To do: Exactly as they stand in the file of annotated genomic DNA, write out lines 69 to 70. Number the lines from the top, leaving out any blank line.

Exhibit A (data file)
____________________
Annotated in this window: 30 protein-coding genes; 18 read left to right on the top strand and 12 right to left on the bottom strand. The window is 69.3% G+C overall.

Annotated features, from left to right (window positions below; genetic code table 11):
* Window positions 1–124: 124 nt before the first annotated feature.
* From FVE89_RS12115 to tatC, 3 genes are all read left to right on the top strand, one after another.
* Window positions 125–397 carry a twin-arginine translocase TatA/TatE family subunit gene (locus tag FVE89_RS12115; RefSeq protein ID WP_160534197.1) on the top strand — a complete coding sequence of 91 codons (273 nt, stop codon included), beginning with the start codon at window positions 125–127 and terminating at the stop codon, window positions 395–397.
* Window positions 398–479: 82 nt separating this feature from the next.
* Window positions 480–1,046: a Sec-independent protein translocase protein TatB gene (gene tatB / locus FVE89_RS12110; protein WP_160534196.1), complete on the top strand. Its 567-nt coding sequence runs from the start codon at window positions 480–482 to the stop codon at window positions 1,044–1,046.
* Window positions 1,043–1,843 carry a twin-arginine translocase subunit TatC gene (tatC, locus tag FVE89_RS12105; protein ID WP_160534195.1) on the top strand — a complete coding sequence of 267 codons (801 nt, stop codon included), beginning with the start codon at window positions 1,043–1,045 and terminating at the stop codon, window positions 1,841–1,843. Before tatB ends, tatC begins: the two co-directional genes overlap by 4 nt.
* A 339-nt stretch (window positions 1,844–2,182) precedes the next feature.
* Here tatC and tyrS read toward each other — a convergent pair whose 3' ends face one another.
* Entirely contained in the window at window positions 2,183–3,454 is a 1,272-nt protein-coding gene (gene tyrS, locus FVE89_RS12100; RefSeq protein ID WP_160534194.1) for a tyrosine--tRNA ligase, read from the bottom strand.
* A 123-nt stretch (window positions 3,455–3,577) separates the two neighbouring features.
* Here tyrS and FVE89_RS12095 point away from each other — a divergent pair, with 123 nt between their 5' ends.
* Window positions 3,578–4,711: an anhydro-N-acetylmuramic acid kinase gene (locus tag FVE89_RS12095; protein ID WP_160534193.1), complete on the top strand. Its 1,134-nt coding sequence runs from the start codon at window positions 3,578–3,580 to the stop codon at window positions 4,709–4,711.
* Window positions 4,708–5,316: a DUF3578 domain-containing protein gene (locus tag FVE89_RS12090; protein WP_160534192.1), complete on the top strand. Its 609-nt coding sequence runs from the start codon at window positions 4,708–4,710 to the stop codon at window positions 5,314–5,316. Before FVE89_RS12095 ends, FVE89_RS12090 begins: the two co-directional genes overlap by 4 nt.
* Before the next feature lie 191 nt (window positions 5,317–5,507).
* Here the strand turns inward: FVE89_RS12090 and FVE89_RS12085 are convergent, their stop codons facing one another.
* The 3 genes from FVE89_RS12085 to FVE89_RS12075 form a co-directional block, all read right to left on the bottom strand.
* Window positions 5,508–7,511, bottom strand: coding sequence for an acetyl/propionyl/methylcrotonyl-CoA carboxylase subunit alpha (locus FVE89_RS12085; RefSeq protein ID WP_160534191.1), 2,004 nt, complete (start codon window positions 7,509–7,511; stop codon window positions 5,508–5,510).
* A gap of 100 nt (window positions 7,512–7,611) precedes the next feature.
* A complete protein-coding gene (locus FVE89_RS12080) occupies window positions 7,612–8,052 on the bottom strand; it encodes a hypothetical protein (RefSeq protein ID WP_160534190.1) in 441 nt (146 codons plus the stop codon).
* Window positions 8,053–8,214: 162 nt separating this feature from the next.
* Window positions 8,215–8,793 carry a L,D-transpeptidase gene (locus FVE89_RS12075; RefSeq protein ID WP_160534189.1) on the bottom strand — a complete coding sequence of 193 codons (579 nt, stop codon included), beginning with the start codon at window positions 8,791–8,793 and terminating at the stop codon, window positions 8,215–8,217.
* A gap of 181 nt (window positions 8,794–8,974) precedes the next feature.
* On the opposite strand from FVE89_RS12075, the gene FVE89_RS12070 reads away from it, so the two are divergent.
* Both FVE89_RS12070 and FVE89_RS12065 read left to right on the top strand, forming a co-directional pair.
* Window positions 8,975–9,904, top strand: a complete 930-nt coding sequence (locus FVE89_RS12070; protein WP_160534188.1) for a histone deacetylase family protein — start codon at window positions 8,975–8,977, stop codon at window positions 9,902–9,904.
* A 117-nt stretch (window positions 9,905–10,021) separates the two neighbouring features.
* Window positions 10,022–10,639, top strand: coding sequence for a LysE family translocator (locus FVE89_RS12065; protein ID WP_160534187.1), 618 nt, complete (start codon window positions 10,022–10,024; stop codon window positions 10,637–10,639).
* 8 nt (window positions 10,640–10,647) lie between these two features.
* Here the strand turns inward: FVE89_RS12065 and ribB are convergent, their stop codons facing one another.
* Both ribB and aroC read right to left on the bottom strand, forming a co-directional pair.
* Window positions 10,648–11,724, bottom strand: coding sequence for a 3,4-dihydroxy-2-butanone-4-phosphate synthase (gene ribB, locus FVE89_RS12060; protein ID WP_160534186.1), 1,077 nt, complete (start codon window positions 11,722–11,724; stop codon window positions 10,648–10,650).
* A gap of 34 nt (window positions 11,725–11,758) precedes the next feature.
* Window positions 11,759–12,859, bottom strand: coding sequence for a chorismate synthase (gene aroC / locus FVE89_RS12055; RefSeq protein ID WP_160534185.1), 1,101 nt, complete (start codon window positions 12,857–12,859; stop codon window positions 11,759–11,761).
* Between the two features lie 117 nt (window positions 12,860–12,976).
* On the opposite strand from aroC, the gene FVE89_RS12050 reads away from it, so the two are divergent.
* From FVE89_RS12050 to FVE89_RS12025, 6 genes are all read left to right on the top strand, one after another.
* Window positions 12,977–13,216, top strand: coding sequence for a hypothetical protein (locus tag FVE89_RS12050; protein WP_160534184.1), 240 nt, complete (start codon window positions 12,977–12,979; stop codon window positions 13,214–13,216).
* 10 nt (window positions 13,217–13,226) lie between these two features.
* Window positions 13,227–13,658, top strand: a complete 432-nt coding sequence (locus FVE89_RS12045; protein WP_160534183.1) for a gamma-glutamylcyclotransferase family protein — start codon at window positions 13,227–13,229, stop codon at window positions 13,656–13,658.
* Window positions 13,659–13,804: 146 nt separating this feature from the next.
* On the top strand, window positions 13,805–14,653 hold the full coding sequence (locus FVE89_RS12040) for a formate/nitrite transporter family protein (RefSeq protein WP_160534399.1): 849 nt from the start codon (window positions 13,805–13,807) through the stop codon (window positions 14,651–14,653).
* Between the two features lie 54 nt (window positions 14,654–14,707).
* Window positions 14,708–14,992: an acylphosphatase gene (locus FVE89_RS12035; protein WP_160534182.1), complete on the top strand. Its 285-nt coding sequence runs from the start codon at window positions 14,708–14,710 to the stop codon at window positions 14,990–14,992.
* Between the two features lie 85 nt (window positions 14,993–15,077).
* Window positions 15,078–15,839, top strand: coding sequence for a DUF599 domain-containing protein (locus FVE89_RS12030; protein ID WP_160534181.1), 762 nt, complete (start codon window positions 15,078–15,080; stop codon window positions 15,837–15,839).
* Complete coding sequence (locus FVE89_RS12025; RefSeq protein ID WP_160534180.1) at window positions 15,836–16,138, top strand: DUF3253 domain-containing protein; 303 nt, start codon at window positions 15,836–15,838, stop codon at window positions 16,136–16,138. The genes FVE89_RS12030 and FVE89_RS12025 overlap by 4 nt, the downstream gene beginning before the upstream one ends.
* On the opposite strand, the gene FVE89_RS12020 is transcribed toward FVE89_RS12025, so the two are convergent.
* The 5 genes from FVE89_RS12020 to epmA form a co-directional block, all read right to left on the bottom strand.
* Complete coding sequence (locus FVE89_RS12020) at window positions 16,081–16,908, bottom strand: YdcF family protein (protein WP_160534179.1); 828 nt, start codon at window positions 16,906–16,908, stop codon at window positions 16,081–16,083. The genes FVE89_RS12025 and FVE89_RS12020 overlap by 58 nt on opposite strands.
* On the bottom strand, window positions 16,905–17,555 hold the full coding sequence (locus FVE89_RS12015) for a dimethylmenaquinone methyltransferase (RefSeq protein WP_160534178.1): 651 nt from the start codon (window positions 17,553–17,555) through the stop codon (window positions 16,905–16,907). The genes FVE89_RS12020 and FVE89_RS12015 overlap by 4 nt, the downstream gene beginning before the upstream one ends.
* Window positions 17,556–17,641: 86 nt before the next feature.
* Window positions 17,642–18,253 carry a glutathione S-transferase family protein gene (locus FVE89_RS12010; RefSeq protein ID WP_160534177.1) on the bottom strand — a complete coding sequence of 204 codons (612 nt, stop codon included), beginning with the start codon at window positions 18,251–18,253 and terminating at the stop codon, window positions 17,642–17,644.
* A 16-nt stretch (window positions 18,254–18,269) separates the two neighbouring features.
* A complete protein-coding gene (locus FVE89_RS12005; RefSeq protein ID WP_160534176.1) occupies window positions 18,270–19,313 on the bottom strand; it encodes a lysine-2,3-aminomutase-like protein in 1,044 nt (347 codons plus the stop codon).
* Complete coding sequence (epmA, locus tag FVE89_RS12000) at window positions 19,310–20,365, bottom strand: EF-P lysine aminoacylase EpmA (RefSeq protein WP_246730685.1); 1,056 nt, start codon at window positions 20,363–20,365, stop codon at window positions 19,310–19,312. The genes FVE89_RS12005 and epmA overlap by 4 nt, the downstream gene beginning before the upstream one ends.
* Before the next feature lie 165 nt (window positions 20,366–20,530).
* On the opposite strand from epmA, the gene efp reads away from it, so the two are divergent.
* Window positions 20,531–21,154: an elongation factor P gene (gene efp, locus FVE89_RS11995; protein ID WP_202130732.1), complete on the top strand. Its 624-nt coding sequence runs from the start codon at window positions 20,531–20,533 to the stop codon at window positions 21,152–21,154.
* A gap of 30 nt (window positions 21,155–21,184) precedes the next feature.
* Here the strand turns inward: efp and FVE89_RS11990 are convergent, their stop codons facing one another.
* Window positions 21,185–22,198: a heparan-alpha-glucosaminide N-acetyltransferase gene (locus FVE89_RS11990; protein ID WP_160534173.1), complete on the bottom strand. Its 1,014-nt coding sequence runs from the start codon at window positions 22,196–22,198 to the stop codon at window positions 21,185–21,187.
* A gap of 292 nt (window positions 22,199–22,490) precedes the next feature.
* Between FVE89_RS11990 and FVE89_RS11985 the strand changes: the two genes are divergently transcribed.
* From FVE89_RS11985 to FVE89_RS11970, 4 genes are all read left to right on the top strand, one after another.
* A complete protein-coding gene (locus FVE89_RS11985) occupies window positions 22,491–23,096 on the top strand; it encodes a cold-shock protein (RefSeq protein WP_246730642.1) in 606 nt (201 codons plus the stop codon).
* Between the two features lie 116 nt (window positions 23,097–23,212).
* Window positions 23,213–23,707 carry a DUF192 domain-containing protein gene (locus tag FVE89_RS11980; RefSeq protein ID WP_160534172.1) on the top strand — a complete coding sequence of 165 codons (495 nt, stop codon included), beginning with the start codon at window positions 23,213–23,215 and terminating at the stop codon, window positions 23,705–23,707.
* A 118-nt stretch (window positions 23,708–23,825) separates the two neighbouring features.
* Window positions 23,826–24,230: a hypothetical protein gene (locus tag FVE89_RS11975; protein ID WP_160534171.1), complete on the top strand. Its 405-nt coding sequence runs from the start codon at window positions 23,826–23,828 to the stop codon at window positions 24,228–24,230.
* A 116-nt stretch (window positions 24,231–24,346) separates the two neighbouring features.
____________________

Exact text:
* Window positions 23,213–23,707 carry a DUF192 domain-containing protein gene (locus tag FVE89_RS11980; RefSeq protein ID WP_160534172.1) on the top strand — a complete coding sequence of 165 codons (495 nt, stop codon included), beginning with the start codon at window positions 23,213–23,215 and terminating at the stop codon, window positions 23,705–23,707.
* A 118-nt stretch (window positions 23,708–23,825) separates the two neighbouring features.